OSHA Statute of Limitations for Recordkeeping Violations Rolled Back by Congress

Author: Michael Cardman, XpertHR Legal Editor

March 28, 2017

UPDATE - April 3, 2017: President Trump has signed the resolution.

A new rule that effectively extends from six months to five years the statute of limitations during which the federal government may issue citations for recordkeeping violations of the Occupational Safety and Health Act (OSH Act) is expected to be overturned.

Both chambers of Congress have passed a resolution overturning the rule, which is commonly known as the "Volks rule." If President Trump signs the resolution as expected, the US Occupational Safety and Health Administration (OSHA) will be prevented from implementing the rule and from issuing a similar rule in the future without congressional approval.

The OSH Act requires employers to keep certain records of work-related injuries and illnesses for five years following the end of the calendar year that they cover.

The law also includes a statute of limitations that prevents OSHA from issuing citations six months after the "occurrence of any violation."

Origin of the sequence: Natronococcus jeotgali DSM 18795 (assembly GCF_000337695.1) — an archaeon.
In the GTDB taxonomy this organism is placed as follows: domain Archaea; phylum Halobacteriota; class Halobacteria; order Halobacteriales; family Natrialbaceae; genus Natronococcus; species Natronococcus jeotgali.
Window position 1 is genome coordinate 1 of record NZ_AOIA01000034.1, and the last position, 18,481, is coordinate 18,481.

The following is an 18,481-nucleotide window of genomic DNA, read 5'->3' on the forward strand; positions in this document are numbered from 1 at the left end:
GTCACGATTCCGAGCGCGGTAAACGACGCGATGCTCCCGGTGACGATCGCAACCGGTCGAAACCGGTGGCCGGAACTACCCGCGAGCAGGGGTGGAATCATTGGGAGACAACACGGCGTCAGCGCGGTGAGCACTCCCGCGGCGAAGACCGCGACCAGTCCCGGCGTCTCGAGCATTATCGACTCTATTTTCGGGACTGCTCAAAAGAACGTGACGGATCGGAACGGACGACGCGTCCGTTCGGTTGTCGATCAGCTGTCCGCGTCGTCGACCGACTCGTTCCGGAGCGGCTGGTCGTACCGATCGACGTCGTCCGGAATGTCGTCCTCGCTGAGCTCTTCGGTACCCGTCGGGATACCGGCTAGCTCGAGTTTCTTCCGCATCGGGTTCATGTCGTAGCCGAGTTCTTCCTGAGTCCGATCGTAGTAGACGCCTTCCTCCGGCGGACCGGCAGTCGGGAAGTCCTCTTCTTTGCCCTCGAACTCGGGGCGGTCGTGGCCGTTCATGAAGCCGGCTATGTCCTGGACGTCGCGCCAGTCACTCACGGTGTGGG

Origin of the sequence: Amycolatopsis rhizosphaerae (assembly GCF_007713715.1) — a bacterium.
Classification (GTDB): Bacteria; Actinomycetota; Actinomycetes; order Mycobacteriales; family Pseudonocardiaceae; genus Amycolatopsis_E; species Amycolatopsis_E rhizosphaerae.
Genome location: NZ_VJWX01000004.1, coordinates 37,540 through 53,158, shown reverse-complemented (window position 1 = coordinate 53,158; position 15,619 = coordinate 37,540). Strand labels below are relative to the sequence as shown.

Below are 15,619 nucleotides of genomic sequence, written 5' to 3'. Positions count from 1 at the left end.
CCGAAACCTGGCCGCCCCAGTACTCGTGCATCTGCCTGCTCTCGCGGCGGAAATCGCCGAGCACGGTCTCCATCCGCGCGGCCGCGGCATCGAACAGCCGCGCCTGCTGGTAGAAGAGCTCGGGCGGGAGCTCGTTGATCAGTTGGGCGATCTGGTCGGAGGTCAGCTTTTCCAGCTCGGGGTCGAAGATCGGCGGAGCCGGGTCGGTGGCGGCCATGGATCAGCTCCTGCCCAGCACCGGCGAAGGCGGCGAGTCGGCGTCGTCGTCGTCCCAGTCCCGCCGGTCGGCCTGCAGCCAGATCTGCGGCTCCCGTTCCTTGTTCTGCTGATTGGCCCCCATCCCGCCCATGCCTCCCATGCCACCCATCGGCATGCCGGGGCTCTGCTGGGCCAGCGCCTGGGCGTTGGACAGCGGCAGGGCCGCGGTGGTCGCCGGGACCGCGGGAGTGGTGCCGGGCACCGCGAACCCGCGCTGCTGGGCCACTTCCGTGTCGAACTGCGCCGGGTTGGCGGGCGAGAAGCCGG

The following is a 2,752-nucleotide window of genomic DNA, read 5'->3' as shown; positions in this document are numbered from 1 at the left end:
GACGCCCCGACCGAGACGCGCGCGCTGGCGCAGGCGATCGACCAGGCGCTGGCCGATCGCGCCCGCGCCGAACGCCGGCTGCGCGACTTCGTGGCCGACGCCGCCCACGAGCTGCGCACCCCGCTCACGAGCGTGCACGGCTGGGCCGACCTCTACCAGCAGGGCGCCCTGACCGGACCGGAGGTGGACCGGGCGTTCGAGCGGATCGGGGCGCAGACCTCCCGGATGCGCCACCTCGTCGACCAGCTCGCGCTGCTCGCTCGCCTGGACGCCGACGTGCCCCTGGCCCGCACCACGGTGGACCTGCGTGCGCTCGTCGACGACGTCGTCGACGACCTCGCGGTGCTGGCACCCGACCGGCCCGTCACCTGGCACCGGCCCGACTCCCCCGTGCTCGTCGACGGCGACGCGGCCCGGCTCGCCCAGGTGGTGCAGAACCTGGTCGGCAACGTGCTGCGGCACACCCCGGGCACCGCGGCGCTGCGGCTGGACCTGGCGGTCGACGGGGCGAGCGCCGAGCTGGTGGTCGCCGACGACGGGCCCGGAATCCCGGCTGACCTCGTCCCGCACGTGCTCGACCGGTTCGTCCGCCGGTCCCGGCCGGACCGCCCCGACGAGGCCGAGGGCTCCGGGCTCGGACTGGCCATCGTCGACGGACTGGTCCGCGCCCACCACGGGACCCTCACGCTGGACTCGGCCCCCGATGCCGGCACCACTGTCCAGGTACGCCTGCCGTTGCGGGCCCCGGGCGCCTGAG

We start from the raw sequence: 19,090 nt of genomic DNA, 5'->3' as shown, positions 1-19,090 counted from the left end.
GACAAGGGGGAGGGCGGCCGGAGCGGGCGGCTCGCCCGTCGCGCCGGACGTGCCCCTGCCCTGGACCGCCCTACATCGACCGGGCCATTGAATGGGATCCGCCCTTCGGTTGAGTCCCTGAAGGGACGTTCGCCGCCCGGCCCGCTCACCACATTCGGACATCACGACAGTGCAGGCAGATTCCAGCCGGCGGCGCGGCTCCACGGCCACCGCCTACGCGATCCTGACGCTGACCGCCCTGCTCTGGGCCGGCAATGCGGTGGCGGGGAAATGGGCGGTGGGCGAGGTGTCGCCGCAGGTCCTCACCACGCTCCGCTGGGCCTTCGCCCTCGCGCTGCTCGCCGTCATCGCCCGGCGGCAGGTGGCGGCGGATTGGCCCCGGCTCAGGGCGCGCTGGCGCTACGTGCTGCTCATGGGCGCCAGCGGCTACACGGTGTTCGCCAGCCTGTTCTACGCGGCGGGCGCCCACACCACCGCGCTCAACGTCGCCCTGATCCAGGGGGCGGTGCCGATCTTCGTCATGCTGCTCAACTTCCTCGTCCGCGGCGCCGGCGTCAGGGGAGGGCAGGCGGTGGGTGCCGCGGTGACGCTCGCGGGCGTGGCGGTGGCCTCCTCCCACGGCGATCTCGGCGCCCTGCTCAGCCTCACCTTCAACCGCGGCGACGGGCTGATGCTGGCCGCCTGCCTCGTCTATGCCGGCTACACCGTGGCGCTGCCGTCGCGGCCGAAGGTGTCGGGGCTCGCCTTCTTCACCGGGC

OSHA has long maintained that it may cite employers for recordkeeping violations for up to six months after the five-year retention period expires without violating the statute of limitations. But in 2012, the United States Circuit Court of Appeals for the District of Columbia Circuit held in AKM LLC v. Sec'y of Labor that the OSH Act does not allow OSHA to impose a continuing recordkeeping obligation on employers.

In response, OSHA issued its rule late last year. It took effect January 18, 2017. A bit more than a month later, Rep. Bradley Byrne, R-Ala, introduced the resolution to overturn the rule.

"With this rule, OSHA rewrote federal law while doing nothing to improve worker health and safety," Byrne said in a statement. "Congress must reject this unlawful power grab and encourage the agency to adopt the responsible, proactive safety approach that America's workers deserve."